Discrimination in employment took many forms. Although women generally had equal access to employment, few women had senior positions in business; in the public sector or in elected positions, women’s independence and influence were limited. Additionally, women’s wages were generally lower when compared with those of male counterparts, even for the same position and work performed. Workplace challenges for persons with disabilities included inadequate infrastructure, lack of educational opportunities, and a generally low rate of public services positions, despite a legal requirement that a certain percentage be available to them. LGBTI organizations complained sexual orientation and gender identity continue to be a basis for discriminatory behavior.
The law establishes a statutory minimum wage for 10 economic sectors. According to the Ministry of Labor, the average legal minimum wage covered only 35 percent of the cost of basic goods.
In general the minimum wage was enforced only in the formal sector, estimated to be approximately 20 percent of the economy, and contracting. The Ministry of Labor is the primary enforcement agency, but the government did not allocate adequate staff or other measures to enable the Office of Hygiene and Occupational Safety to enforce occupational safety and health (OSH) provisions. Established penalties were generally sufficient to deter violations.
The standard legal workweek is a maximum of 48 hours, with one day of rest. The law dictates an obligatory year-end bonus equivalent to one month’s pay, proportional to the number of months worked. The law mandates premium pay for overtime, prohibits compulsory overtime, and sets a maximum of three hours of overtime per day not to exceed nine hours per week.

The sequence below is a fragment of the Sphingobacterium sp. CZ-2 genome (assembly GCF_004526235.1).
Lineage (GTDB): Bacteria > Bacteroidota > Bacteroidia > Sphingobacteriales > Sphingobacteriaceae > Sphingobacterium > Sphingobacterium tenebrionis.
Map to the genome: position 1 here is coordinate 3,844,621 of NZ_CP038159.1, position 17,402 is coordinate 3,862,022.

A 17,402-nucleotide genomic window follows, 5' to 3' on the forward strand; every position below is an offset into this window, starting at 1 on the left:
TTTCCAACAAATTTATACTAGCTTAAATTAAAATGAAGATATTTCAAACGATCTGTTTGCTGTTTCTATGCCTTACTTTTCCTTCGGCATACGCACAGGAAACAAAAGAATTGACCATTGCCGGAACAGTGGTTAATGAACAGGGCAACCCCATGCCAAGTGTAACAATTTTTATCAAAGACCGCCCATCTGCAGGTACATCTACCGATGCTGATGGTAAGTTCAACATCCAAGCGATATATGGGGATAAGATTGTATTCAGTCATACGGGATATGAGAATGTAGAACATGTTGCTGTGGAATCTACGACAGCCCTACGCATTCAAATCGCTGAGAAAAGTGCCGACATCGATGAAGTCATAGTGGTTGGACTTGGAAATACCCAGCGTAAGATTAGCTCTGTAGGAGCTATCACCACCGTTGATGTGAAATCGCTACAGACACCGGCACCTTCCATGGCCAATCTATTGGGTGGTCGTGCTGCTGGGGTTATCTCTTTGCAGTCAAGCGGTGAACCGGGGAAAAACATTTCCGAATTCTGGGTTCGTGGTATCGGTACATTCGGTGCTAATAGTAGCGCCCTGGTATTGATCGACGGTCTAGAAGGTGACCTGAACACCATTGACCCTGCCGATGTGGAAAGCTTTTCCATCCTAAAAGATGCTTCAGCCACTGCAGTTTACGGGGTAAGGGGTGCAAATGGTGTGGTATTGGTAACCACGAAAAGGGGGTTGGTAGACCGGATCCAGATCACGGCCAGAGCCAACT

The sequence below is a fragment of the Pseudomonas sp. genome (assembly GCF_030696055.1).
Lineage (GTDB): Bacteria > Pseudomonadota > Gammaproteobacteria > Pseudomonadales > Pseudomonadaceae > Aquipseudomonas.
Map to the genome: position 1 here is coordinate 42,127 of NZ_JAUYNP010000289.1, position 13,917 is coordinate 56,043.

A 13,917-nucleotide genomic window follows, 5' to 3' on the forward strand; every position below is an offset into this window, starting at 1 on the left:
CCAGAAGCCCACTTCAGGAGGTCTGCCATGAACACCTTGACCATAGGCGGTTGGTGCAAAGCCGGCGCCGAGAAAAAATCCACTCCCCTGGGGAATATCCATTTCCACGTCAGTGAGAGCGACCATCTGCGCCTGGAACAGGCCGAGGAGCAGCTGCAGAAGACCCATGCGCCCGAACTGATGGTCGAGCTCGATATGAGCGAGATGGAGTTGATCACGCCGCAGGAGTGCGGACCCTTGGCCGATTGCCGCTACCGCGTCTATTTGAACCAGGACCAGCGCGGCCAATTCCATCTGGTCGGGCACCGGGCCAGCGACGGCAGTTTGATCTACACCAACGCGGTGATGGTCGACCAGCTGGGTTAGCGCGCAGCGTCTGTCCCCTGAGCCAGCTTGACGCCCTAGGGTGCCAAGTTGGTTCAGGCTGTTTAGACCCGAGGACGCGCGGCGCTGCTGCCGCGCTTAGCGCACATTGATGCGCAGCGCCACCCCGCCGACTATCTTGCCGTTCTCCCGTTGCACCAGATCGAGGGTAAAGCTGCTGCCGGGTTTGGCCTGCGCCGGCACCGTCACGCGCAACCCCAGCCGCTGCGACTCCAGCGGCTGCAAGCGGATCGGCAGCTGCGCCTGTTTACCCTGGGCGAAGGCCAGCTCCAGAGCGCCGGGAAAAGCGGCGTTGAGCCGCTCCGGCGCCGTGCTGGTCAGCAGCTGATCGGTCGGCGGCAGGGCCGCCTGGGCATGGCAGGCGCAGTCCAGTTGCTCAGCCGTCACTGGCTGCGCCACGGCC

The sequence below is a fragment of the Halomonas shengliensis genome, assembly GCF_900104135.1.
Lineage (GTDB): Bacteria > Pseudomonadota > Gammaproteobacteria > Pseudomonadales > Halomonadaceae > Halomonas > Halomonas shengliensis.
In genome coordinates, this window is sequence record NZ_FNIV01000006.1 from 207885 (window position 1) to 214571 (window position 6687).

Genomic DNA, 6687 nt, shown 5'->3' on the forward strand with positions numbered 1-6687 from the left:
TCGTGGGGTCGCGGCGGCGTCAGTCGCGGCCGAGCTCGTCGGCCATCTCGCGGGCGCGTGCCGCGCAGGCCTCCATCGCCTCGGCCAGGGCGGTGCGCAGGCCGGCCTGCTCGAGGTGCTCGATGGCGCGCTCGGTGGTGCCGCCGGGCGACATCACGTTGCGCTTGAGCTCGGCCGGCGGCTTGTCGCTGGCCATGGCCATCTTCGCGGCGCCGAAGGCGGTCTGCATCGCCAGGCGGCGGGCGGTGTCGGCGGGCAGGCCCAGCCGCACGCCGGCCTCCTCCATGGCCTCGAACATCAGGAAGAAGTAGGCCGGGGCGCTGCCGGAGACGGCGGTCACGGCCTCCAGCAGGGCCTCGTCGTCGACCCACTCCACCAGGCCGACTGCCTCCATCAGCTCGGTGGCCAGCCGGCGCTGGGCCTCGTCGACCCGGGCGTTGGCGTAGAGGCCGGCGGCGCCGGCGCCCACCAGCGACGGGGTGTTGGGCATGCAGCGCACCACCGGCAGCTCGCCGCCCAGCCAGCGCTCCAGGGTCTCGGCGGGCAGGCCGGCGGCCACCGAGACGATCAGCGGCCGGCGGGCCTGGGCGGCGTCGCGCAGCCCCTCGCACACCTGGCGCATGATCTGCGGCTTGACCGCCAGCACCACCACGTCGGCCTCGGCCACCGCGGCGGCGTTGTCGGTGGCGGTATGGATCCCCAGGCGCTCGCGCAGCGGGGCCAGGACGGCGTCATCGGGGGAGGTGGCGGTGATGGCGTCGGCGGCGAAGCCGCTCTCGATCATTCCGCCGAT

The National Council of Labor Hygiene and Safety, including its departmental committees, is responsible for implementing worker safety legislation and collaborating with other government agencies and civil society organizations in developing assistance programs and promoting training and prevention activities. OSH standards did not deter violations in the formal sector because they were infrequently enforced. The government reported 19,622 labor accidents in the year, resulting in 32 labor-related deaths.
OSH standards also were not widely enforced in an expanding large informal sector, which represented 77 percent of employment and 88 percent of businesses, according to 2016 reports from the Consultants for Business Development and the Nicaraguan Foundation for Economic and Social Development. The informal sector included the bulk of workers in street sales, agriculture and ranching, transportation, domestic labor, fishing, and minor construction. Legal limitations on hours worked often were ignored by employers, who claimed workers readily volunteered for extra hours for additional pay. Violations of wage and hour regulations in the informal sector were common and generally not investigated, particularly in street sales, domestic work, and agriculture. Compulsory overtime was reported in the private security sector, where guards often were required to work excessive shifts without relief.
By law workers may remove themselves from situations that endanger their health or safety without jeopardy to their employment. It was unclear if authorities effectively protected employees in all such cases.